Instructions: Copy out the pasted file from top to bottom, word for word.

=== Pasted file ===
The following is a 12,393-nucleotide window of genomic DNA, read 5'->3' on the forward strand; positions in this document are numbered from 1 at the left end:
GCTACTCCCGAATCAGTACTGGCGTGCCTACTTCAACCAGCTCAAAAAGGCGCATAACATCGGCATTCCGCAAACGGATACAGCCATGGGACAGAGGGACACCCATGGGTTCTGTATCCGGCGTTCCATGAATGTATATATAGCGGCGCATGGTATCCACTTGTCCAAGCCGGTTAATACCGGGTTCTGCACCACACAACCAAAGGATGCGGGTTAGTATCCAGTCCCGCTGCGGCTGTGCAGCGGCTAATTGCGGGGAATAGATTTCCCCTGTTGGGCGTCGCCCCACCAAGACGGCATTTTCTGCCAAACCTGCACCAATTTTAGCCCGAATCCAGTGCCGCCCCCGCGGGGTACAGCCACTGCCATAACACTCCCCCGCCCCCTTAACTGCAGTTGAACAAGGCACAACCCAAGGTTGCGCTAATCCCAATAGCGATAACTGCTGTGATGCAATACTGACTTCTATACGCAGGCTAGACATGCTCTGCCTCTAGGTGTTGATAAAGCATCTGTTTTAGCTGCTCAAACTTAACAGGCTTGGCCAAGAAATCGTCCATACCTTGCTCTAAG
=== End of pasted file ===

The following is a 12,393-nucleotide window of genomic DNA, read 5'->3' on the forward strand; positions in this document are numbered from 1 at the left end:
GCTACTCCCGAATCAGTACTGGCGTGCCTACTTCAACCAGCTCAAAAAGGCGCATAACATCGGCATTCCGCAAACGGATACAGCCATGGGACAGAGGGACACCCATGGGTTCTGTATCCGGCGTTCCATGAATGTATATATAGCGGCGCATGGTATCCACTTGTCCAAGCCGGTTAATACCGGGTTCTGCACCACACAACCAAAGGATGCGGGTTAGTATCCAGTCCCGCTGCGGCTGTGCAGCGGCTAATTGCGGGGAATAGATTTCCCCTGTTGGGCGTCGCCCCACCAAGACGGCATTTTCTGCCAAACCTGCACCAATTTTAGCCCGAATCCAGTGCCGCCCCCGCGGGGTACAGCCACTGCCATAACACTCCCCCGCCCCCTTAACTGCAGTTGAACAAGGCACAACCCAAGGTTGCGCTAATCCCAATAGCGATAACTGCTGTGATGCAATACTGACTTCTATACGCAGGCTAGACATGCTCTGCCTCTAGGTGTTGATAAAGCATCTGTTTTAGCTGCTCAAACTTAACAGGCTTGGCCAAGAAATCGTCCATACCTTGCTCTAAG